It is axiomatic for many right-wing commentators that the unemployed should just pack-up and move for a job. Often this suggestion underlies demands for reform of various income support programs, such as Employment Insurance.

For example, consider this 2013 proposal by the so-called Canadian Taxpayers Federation, then fronted by now former UCP MLA Derek “Fildepants” Fildebrandt.

This demand for hyper mobility is often framed as unrealistic. Statistics Canada just released some interesting research about the (un)willingness of unemployed Canadians to migrate for work that may bear upon this policy argument.

The crux of the findings are:
  • Approximately 1% of working-age Canadian migrate inter-provincially each year, a lower level than in past years. The aging of the workforce does not fully explain this decline in mobility.
  • About one third of unemployed Canadians 15-64 reported no barriers to inter-provincial migration for employment. The other two-thirds indicated they would not move to another province or territory to take a new job. 
  • Half of non-movers cited a desire or need to stay close to family and friends as the key barrier to mobility. This reason included a need to take care of relatives and/or consider the wishes of spouses and children.
  • Other barriers included financial and housing barriers. Few unemployed workers (1%) reported credential recognition as a barrier to work-related geographical mobility.
  • Slightly more unemployed Canadians (43%) would accept a job offer in other cities within their home province. The same pattern of barriers appeared for intra provincial migration as did for inter-provincial migration.
  • In both scenarios, men, workers under 40, and unmarried workers were more likely to consider moving than their opposites.
This data supports the assertion that labour mobility is constrained by both economic and social reasons. It also suggests that policy prescriptions that ignore social factors are unlikely to be particularly effective.

An important limitation on this research is that it is based upon current economic conditions. If there was a significant worsening of the economy in a respondent’s region, respondents’ answers might change.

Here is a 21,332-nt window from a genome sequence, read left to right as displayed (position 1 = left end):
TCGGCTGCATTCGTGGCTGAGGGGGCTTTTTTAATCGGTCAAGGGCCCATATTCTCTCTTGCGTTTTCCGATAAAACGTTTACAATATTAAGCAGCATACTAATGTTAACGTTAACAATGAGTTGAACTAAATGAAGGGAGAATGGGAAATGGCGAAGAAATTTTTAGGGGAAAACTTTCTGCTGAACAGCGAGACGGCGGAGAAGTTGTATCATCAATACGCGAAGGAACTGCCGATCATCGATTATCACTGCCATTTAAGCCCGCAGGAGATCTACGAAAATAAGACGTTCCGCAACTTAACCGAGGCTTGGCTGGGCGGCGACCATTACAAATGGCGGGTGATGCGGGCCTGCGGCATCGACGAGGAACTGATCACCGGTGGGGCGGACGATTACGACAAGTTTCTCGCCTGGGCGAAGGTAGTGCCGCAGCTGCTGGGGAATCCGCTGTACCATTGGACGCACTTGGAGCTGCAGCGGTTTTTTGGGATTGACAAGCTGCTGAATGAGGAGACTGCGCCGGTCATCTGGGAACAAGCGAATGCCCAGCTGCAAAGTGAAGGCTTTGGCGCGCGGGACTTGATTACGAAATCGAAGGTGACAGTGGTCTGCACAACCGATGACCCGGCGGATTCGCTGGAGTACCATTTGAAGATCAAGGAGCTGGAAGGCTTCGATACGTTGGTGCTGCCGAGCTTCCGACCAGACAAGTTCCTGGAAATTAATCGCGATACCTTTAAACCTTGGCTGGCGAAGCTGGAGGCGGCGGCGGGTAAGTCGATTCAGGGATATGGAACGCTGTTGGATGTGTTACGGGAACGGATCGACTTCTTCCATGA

-- Bob Barnetson

Friday, January 5, 2018

Labour & Pop Culture: Superstore on staff meetings

To start the new year of Labour & Pop Culture, we return to NBC’s comedy Superstore. Last year they had an interesting storyline about strikes. This year, there is a recurring bit about staff meetings that is just a touch too real. Here are some clips:

Staff made training videos about improving efficiency during bathroom breaks.

Staff debrief a workplace tornado.

Staff debrief a workplace robbery.

Honestly, it is hard to watch stuff that so bitingly accurate.

-- Bob Barnetson

Tuesday, January 2, 2018

Research: Job-loss and geographic mobility

As I’ve mentioned in the past, I’m involved with a large Canadian research project examining employment-related geographical mobility. My own interests have been centered on temporary foreign workers in Alberta. Other research clusters have examined intra- and inter-provincial migration

One of the benefits of involvement has been exposure to other disciplines and their way of looking at the world. I’ve become fairly interested in geographical research which seeks to map phenomenon (and changes) spatially. This approach often reveals nuances that are hard to “see” when looking at data.

For example, we might look at the effect of an economic downturn on a population on where people live and find that most people continue to live in the same city in which they were most recently employed. A more nuanced analysis, though, might examine where in the city they live.

Not every part of a city is the same. An recent article in Canadian Public Policy entitled “Leaving Work, Leaving Home: Job Loss and Socio-Geographic Mobility in Canada” compared residential changes of employed and involuntarily unemployed Canadians from 1996 to 2010. Its findings included:
  • involuntary job loss is associated with both short-distance residential mobility and long-distance migration,
  • short-distance residential mobility is the more common response to job loss,
  • this mobility typically entails movement from a non-deprived neighbourhood to a neighbourhood with high material deprivation (this is particularly the case for workers who identify as visible minorities; the reasons for this pattern are not clear).

This pattern after job loss suggests numerous possible knock-on effects. Workers may experience different and potentially constrained labour-market opportunities. Children may see their educational progress interrupted and their educational options constrained. Families may face a higher risk of criminal victimization.

One implication of this analysis is that job loss may set the stage for the accumulation of various forms of disadvantage. It is unclear if existing income support programs (e.g., employment insurance) are adequate to attenuate this effect. None of these effects are immediately visible when one just looks at high-level statistics about employment-related geographical mobility.

-- Bob Barnetson